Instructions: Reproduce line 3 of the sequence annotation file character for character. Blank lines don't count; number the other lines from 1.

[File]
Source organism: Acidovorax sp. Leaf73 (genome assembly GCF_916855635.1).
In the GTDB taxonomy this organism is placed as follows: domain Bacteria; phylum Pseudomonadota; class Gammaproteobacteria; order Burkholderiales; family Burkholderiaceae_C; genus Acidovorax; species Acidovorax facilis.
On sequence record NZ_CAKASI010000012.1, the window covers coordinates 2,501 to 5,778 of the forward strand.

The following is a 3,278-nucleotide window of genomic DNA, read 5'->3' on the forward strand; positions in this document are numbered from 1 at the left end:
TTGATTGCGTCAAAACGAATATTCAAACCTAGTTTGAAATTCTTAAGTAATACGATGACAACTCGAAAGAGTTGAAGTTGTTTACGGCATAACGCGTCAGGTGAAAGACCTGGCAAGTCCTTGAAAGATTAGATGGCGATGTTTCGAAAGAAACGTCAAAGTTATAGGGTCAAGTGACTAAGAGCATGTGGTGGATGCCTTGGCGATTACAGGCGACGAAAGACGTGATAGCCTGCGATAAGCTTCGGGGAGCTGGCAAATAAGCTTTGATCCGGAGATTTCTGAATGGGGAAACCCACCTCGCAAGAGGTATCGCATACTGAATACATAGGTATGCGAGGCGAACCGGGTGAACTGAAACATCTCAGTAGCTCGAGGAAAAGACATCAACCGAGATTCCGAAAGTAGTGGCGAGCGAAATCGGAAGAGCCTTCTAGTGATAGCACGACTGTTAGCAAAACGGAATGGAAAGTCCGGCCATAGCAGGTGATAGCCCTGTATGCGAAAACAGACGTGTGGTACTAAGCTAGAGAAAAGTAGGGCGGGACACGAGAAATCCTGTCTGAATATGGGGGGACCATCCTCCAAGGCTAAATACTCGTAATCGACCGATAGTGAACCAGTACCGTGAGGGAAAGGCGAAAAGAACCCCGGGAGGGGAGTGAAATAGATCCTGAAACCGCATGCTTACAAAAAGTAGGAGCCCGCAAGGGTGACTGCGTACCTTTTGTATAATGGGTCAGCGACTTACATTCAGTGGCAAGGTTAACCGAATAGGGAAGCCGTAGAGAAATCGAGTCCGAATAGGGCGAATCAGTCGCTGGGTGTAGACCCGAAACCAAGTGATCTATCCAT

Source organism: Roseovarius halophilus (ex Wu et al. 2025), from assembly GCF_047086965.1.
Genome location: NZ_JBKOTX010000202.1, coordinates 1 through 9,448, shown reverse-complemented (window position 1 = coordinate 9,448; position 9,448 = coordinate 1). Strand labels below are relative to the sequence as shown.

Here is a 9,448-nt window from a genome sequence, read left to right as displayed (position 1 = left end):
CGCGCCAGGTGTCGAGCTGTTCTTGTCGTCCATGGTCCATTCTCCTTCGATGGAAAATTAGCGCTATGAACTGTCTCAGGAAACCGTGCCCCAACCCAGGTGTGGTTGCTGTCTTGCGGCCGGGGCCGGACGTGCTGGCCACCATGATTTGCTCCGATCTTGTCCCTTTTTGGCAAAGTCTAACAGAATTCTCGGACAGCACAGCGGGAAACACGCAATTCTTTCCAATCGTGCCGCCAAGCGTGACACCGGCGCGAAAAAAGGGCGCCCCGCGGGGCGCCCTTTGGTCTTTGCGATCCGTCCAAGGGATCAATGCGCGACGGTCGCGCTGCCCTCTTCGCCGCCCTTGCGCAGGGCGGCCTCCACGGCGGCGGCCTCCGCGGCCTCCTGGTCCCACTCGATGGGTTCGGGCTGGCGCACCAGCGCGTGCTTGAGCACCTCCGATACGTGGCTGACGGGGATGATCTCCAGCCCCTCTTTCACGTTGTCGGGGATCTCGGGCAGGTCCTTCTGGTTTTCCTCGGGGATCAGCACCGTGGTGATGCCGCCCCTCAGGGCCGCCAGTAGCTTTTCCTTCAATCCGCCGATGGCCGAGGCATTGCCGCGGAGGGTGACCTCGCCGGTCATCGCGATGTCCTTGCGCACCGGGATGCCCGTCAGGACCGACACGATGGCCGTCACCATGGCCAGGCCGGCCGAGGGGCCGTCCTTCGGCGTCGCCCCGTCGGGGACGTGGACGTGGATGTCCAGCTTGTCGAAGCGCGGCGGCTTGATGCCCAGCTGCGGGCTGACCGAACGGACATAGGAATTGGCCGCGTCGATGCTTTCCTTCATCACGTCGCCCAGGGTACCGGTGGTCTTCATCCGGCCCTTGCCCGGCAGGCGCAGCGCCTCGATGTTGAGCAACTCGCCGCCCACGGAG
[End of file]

On sequence record NZ_CAKASI010000012.1, the window covers coordinates 2,501 to 5,778 of the forward strand.